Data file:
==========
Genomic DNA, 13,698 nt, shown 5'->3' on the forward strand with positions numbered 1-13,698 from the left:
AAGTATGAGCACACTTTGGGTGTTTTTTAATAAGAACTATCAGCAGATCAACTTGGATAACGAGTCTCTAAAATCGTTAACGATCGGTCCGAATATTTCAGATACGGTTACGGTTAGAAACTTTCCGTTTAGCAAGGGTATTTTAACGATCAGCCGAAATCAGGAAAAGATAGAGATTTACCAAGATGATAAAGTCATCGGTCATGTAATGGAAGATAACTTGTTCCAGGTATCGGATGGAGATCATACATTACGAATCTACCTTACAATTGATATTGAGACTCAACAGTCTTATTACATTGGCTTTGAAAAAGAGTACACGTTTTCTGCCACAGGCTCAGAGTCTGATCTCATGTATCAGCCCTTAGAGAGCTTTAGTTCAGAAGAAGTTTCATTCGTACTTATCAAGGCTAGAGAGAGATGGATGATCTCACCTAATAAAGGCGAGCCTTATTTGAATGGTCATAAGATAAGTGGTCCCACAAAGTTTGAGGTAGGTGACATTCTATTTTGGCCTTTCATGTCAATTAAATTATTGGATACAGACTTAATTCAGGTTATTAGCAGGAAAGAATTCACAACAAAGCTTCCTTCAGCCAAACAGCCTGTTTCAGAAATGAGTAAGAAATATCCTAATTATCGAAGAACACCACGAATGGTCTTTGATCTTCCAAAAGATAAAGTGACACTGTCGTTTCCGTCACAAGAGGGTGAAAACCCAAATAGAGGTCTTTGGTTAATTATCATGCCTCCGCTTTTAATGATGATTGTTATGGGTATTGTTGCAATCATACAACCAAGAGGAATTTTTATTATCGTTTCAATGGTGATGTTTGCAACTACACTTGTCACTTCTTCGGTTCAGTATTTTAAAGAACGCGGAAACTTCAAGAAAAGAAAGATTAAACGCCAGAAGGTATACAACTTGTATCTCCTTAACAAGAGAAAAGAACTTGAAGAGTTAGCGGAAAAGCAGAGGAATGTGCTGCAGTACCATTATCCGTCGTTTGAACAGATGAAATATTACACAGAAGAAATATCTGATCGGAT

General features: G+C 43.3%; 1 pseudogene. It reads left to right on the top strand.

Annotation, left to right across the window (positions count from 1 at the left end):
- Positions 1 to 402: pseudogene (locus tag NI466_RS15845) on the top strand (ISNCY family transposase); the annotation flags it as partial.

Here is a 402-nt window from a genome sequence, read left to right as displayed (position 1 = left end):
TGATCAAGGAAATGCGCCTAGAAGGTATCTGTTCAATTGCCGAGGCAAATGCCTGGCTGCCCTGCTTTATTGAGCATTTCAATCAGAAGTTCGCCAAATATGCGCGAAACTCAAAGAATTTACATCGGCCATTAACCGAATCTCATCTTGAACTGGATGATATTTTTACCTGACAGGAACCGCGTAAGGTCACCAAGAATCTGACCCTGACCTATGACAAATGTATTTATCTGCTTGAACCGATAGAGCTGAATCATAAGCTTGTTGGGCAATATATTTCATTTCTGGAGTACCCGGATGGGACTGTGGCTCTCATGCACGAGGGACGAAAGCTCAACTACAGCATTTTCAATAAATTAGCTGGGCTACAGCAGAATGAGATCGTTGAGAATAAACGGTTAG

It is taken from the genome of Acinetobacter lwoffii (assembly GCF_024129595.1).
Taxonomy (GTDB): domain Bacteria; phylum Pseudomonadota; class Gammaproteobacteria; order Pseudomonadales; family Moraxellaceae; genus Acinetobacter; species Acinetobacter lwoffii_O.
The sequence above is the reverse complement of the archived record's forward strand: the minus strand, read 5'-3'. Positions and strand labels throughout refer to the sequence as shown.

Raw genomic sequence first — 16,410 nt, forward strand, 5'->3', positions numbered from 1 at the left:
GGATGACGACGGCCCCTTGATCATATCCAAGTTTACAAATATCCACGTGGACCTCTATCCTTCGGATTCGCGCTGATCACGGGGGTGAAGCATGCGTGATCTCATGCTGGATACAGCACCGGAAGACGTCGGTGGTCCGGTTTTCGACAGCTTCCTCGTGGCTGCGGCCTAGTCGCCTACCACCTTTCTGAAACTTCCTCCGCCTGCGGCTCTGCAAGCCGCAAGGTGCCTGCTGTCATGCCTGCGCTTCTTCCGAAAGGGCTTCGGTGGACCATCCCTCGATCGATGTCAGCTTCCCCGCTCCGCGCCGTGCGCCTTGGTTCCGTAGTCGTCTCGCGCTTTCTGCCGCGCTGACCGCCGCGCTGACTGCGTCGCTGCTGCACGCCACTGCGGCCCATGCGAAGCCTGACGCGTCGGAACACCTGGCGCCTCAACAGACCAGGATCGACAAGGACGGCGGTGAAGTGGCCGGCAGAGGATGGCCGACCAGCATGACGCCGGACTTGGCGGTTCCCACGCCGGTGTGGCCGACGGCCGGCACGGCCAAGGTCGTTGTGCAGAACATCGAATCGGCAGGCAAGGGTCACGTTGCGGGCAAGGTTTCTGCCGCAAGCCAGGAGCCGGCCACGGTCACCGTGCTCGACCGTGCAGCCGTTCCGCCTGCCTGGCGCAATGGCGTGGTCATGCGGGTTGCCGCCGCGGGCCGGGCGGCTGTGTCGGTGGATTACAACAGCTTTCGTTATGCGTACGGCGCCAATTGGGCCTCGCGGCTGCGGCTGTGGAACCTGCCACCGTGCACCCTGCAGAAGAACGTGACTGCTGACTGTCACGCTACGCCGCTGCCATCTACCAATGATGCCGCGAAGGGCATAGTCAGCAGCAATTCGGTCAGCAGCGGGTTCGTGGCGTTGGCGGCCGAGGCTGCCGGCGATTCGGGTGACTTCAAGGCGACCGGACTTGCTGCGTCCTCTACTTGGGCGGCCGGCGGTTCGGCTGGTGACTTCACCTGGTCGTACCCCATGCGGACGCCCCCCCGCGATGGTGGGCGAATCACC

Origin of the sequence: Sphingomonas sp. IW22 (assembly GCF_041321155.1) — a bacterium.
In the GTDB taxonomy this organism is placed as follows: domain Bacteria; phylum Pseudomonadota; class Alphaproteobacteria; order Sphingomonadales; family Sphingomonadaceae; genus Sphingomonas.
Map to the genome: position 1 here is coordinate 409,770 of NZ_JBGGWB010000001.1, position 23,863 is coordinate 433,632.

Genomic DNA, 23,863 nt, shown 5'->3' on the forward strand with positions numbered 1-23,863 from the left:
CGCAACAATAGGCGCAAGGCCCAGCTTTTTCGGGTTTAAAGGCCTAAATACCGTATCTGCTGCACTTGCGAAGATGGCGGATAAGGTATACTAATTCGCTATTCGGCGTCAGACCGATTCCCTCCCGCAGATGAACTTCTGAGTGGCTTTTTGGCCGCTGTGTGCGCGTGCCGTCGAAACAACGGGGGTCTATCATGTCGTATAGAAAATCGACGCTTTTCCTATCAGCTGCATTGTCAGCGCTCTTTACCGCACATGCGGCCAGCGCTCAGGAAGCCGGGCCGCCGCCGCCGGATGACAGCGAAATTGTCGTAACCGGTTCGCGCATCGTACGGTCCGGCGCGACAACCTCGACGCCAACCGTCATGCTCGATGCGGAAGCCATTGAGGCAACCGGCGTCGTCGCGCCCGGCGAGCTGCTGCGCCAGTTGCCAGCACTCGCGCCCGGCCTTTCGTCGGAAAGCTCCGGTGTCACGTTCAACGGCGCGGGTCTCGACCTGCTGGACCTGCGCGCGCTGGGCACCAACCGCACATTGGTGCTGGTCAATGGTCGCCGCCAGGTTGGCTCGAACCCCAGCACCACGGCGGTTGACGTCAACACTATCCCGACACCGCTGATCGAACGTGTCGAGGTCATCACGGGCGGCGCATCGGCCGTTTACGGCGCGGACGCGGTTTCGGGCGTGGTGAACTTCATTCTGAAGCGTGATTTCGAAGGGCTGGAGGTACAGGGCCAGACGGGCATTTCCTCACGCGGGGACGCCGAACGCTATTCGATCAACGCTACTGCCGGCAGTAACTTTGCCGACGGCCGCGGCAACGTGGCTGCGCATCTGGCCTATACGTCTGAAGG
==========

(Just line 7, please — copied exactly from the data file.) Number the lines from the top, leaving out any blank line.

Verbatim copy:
TGATCAAGGAAATGCGCCTAGAAGGTATCTGTTCAATTGCCGAGGCAAATGCCTGGCTGCCCTGCTTTATTGAGCATTTCAATCAGAAGTTCGCCAAATATGCGCGAAACTCAAAGAATTTACATCGGCCATTAACCGAATCTCATCTTGAACTGGATGATATTTTTACCTGACAGGAACCGCGTAAGGTCACCAAGAATCTGACCCTGACCTATGACAAATGTATTTATCTGCTTGAACCGATAGAGCTGAATCATAAGCTTGTTGGGCAATATATTTCATTTCTGGAGTACCCGGATGGGACTGTGGCTCTCATGCACGAGGGACGAAAGCTCAACTACAGCATTTTCAATAAATTAGCTGGGCTACAGCAGAATGAGATCGTTGAGAATAAACGGTTAG